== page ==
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Frequently Asked QuestionsRegarding Automobile Accidents

Posted in: Practice Areas ? Personal Injury


The largest percentage of personal injury cases are automobile accidents. Statistically, one in three people will get into an automobile accident at some point in their life.  When automobile collisions occur they can have a traumatic impact on a person's life beyond physical bodily injury. The impact of the collision itself may cause a disturbance in one's daily life with unexpected residual side effects such as fear of driving and prevention of favorite recreational activities or past times.  If you have been involved in an automobile accident, chances are that those close to you are suffering as well. Provided below are some commonly asked questions when it comes to dealing with an automobile accident.

What should I do if I've been injured in an automobile accident?

The first thing you should do is seek immediate medical attention.  Often times, those in an automobile accident do not feel the effects of an accident until the next day.  Part of the reason is because adrenaline can act as a natural pain killer.  Many times people at the scene do not realize they are injured until the adrenaline wears off, making the pain evident.  It is always better to err on the side of your health when involved in an accident.


Who will pay my medical bills?

Most automobile insurance policies provide an allowance for medical treatment related to an automobile accident.  If you get into an automobile accident, first submit your medical bills to your automobile insurance carrier.  If you need continued treatment past your automobile insurance allotment, then submit them to your private health insurance carrier.


I have a Limited Tort automobile insurance policy does that mean I cannot recover for my injury?

Election of the Limited Tort will typically reduce your insurance premiums but will ?limit? your ability to sue for pain and suffering.  A Limited Tort policy holder will still be able to recover unpaid medical bills, property damage, and other economic loss but might not be able to recover damages for pain and suffering.  InPennsylvania, however, there a few general exceptions which will allow a Limited Tort policy holder to recover pain and suffering damages:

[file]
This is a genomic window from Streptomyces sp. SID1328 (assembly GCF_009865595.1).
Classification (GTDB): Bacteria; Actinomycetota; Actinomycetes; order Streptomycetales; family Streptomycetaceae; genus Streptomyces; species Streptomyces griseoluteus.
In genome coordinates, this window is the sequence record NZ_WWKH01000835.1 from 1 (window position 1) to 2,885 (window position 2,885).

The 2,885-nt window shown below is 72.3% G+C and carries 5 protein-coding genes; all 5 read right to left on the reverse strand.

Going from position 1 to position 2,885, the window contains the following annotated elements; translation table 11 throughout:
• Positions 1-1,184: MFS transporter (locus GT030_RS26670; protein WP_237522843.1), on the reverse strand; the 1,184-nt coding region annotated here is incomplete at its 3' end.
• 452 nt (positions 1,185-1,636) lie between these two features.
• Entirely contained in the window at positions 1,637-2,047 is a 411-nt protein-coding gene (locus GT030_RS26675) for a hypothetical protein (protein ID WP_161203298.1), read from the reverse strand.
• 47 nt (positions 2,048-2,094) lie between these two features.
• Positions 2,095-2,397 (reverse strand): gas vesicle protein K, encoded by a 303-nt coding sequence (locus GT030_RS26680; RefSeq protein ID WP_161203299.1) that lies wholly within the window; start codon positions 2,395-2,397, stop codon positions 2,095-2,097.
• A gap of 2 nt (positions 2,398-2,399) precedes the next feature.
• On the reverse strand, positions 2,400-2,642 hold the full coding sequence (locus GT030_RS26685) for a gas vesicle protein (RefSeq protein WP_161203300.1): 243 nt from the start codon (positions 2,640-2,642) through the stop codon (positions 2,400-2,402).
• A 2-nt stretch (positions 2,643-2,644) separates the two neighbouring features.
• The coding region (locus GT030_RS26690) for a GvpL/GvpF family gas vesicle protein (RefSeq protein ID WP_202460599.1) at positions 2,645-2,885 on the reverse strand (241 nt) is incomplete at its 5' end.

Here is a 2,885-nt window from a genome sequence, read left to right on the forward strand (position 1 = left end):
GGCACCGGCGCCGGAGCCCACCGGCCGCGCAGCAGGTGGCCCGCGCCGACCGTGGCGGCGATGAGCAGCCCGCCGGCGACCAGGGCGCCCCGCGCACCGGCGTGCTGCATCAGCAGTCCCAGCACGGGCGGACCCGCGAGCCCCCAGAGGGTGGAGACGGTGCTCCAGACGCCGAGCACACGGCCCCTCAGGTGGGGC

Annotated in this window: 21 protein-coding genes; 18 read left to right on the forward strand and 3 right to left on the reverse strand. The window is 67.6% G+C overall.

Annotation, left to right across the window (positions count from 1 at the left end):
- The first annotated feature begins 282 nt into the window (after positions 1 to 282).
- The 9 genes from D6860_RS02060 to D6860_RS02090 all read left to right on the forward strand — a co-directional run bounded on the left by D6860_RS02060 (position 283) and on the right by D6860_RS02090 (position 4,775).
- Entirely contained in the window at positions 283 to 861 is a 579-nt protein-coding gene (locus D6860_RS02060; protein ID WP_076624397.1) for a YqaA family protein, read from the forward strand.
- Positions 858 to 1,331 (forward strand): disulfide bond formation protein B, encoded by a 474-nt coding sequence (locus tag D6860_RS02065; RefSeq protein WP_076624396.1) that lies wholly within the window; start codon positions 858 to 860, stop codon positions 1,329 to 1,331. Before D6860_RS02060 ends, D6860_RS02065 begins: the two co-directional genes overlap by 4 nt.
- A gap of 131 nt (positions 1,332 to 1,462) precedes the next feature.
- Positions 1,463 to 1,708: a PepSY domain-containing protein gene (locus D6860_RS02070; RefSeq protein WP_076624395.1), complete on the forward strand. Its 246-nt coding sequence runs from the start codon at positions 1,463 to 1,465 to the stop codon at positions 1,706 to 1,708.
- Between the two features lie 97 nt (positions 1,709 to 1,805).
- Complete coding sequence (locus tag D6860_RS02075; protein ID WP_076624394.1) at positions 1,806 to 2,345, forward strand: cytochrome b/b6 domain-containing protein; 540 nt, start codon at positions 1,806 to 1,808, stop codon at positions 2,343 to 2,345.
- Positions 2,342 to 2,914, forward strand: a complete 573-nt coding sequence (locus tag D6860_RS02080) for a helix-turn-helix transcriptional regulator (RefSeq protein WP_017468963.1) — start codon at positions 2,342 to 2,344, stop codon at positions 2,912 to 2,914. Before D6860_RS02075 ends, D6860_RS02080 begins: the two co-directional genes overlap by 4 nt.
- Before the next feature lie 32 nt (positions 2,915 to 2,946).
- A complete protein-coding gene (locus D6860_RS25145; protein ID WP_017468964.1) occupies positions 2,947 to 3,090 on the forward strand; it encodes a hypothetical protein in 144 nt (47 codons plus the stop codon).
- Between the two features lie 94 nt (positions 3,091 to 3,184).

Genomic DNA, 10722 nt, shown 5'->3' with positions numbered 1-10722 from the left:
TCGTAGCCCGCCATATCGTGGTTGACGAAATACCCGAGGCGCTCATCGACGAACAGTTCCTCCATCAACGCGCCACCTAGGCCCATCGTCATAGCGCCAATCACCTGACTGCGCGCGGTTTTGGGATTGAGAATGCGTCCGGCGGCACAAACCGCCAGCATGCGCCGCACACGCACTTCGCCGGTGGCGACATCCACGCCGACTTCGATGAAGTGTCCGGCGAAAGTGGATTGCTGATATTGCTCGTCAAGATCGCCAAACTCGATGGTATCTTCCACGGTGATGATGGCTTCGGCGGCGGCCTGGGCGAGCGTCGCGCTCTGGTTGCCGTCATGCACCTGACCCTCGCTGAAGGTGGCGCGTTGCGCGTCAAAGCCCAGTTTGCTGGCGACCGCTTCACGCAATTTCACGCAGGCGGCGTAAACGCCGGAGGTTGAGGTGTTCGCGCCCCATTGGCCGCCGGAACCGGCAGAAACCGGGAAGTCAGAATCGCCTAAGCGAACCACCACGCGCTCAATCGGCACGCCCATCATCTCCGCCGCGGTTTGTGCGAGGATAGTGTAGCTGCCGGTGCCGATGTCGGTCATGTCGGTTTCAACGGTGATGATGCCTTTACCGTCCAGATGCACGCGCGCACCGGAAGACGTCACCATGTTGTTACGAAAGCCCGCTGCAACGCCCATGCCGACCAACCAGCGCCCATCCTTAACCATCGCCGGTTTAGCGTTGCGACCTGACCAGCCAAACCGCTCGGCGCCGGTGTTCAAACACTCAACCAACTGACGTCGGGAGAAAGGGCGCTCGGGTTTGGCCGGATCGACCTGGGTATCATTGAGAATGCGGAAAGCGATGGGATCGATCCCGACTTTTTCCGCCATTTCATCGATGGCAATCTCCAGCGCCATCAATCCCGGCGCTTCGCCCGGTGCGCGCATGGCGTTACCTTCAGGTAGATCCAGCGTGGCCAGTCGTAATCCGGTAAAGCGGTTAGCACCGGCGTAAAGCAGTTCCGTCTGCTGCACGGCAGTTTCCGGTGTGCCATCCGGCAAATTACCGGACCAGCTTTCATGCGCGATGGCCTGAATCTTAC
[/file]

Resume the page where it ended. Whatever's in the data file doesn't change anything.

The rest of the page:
1. You were hit by a drunk driver (i.e. the driver was convicted, plead guilty to, or was placed on ARD for driving under the influence);
  2. You were hit by an out of state driver (i.e. any other state besidesPennsylvania);
  3. You were riding a bicycle or were a pedestrian when you were hit by an automobile;
  4. You were either a driver or a passenger of a ?non-private passenger vehicle.?  This would include company cars or being a passenger in a bus or other commercial vehicle.
  5. The at-fault driver was driving without insurance.  (Although in many circumstances an uninsured motorist has little to no assets to collect from).
  6. The ?Serious Bodily Injury Exception? which allows pain and suffering money damages when it can be shown that a specific injury results in a ?serious impairment to a significant bodily function.?  This is very fact specific and largely dependent on individual circumstances.  For example, a surgeon or other skilled professional who relies on fine motor skill movement may fall under the Serious Bodily Injury Exception if he or she injures a pinky while most people would be largely unaffected and would not fall within the exception for the exact same injury.


What should I do after I've been in an automobile accident?

While litigation is not the first thing on most people's minds after they have been in a serious accident, it is important, if possible, to preserve as much evidence as you can after the accident.  This includes taking photographs and talking to those who may have witnessed the accident.  While you are recovering from an injury, it is important to keep detailed notes of how you are feeling physically and mentally.  This will help get the most accurate assessment of your day-to-day pain and suffering.


Can I afford an attorney?

McNichol, Byrne & Matlawski, P.C. takes personal injury cases on a contingent fee basis.  Litigation costs can be expensive and many people struggle financially and economically after an accident.  McNichol, Byrne & Matlawski, P.C. will pay the ligation costs and attorneys' fees, only seeking payment when we are able to collect money to compensate you.


Attorneys practicing law in Personal Injury
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